* Vimpelcom CEO in talks with Algeria on Djezzy
* Kremlin fails to get public Algerian pledge on Vimpelcom
* Kremlin chief had sought Algeria’s help on Djezzy deal
* Vimpelcom would consider Djezzy sale “if Algeria insists”
* S&P puts B- rating on Orascom Telecom
(Recasts, adds details, comments from Vimpelcom CEO)
By Denis Dyomkin
ALGIERS, Oct 6 (Reuters) - President Dmitry Medvedev failed to get a public pledge from Algeria on Wednesday that the north African nation’s biggest mobile phone operator would be part of an ambitious acquisition planned by Russia’s Vimpelcom.
On the line is Vimpelcom’s bid to become the world’s fifth-largest mobile phone operator and enter the developed European market by buying control of Egyptian tycoon Naguib Sawiris’s telecoms assets for $6.6 billion.
The jewel in the crown of the proposed deal is Orascom Telecom’s Algerian unit Djezzy, its biggest revenue earner, which Algeria’s government is trying to nationalise.
“We agreed that we will look at investment projects in a whole number of sectors,” Medvedev told reporters at a joint briefing with Algerian President Abdelaziz Bouteflika, who could sanction the sale of Dzezzy.
“I hope we can cooperate on a host of new projects which we spoke about with the president,” Medvedev said.
Medvedev was asked only two questions during the 15-minute briefing in Algiers, neither of which related to Vimpelcom or Orascom’s disputed Djezzy unit. Medvedev mentioned neither company and Bouteflika remained silent during the briefing.
Vimpelcom’s CEO Alexander Izosimov, who travelled with Medvedev’s delegation, said he would have a meeting with officials from Algeria’s Finance Ministry to discuss the fate of Djezzy, but there was no word on the results of those talks.
Before the talks, Izosimov had said that Vimpelcom would consider selling Djezzy to the Algerian state “if the Algerian government insists”.
“I am ready to raise this question because it is a big investment, one of the biggest Russian investments in the Algerian economy,” he told reporters in Algiers. Izosimov is set to leave Algiers on Thursday morning.
Algerian law gives the government the right to block any sale of Djezzy to a foreign firm, and the trip was seen as a test of Medvedev’s ability to do the mega deals for Russian business that are the hallmark of his patron, former president Vladimir Putin, now prime minister.
Algeria has already rejected approaches from Egyptian President Hosni Mubarak and South African President Jacob Zuma to sanction the sale of Djezzy to South Africa’s MTN and has said it would make an offer for the unit within months.
Medvedev, also accompanied by Russian billionaire Mikhail Fridman, whose Alfa-Group owns 40 percent of Vimpelcom, was expected to have a better chance of ending uncertainty over Djezzy with Sawiris out of the frame.
Tensions between the Algerian government and the Sawiris family go back to 2008, when Orascom Construction Industries, led by Sawiris’s brother Nassef, sold its Algerian cement business to France’s Lafarge.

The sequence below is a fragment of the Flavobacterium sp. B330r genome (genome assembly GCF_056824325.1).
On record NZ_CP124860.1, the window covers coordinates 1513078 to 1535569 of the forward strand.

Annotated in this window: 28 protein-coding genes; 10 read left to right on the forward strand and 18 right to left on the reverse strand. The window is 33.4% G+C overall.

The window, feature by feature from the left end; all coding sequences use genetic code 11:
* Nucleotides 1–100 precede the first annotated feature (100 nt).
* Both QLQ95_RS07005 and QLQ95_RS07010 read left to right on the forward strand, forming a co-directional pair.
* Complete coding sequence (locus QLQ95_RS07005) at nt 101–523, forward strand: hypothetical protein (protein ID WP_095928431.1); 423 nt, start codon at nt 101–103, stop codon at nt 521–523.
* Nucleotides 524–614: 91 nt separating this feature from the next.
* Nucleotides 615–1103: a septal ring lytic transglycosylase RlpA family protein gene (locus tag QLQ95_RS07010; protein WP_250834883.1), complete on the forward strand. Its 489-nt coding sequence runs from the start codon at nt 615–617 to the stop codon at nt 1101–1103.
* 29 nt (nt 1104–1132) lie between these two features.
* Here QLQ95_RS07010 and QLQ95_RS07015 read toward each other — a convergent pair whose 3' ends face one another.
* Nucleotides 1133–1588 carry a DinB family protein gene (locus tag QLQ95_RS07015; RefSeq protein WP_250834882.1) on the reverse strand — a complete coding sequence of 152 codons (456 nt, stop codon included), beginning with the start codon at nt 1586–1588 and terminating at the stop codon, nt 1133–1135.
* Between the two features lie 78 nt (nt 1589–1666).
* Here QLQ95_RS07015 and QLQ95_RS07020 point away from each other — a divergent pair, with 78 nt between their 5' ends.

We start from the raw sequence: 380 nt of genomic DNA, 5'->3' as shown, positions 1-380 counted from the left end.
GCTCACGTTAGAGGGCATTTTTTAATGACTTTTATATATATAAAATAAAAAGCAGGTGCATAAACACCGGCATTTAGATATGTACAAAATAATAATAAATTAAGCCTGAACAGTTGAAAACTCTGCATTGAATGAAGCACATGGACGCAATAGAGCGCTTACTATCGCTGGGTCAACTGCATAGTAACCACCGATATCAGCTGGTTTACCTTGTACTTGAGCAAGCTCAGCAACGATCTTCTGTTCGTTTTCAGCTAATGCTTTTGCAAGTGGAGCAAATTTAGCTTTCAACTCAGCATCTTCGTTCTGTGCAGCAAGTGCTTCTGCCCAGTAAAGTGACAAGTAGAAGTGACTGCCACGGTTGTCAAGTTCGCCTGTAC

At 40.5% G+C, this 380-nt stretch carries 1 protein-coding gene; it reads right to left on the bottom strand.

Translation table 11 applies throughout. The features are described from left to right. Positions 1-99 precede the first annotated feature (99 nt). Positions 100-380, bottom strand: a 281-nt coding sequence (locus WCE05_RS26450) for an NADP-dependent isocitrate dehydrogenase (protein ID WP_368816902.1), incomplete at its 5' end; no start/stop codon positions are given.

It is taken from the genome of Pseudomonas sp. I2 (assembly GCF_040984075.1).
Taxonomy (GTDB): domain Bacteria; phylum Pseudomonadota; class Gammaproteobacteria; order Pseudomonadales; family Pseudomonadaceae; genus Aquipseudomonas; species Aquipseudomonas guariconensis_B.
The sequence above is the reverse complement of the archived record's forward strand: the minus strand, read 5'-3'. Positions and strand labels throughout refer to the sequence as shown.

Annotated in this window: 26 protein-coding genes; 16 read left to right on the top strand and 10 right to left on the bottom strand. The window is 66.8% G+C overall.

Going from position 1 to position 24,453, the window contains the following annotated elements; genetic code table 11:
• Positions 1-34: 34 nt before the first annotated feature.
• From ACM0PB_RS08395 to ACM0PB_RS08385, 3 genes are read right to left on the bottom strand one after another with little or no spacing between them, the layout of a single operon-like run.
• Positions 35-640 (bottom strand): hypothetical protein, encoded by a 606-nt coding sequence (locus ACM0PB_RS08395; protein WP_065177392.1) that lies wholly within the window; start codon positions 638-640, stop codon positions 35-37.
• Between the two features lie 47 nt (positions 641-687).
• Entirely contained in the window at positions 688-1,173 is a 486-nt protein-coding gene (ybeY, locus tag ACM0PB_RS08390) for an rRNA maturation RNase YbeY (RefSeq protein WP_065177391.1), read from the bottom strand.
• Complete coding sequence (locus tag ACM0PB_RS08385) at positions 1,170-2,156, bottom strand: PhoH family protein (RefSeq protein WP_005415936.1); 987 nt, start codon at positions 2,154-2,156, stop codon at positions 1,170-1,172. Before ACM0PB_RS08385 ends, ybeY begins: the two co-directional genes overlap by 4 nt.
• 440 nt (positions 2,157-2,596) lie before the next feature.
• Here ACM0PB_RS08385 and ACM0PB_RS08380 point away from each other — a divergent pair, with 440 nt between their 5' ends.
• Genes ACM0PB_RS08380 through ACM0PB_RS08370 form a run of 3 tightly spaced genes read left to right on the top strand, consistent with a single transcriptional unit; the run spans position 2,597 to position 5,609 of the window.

Algeria has fraught ties with France, its former colonial ruler, and Algiers felt it should have been consulted.
When asked whether Medvedev’s trip to Algiers would improve things for Djezzy, Sawiris said: “Yes, definitely.”
“I‘m sure he’s going to raise the subject, and he’s going to try and help improve the circumstances under which Djezzy operates,” he said in a phone interview, adding that the deal had a 90 percent chance of going through.
With no break fees on the deal, either side could walk away from the agreement without financial penalty.
Vimpelcom already has offers of financing from Citigroup, Credit Suisse, Deutsche Bank and UBS, advisers on the transaction, and four or five other lenders, banking sources said.
The company is looking at a loan of $6-7 billion, part of which could be taken out with a bond. The debt would cover some of the cash portion of the acquisition and might also refinance existing facilities, the sources said.
Ratings agency Standard & Poor’s placed Orascom on B- with a positive creditwatch on Wednesday, saying the potential change of control meant some facilities might need to be refinanced.
For Vimpelcom, the Orascom acquisition marks a major expansion into Asia, North Africa and the developed European market.
A source familiar with the matter said Vimpelcom’s offer already factored in the risks associated with Algeria.
“Djezzy is important, but it is not a condition of the transaction closing. The package of assets is the attractive thing for Vimpelcom,” the person said.
Russia’s TNK-BP is interested in buying oil major BP’s Algeria assets, Russia’s Energy Minister said on the trip, but added that a deal was not expected in the next two months. (Additional reporting by Alexander Dziadosz in Cairo, John Bowker and Maria Kiselyova in Moscow, Victoria Howley, Christian Lowe and Alasdair Reilly in London, Denis Dyomkin in Algiers; writing by Guy Faulconbridge; editing by Lin Noueihed and Will Waterman)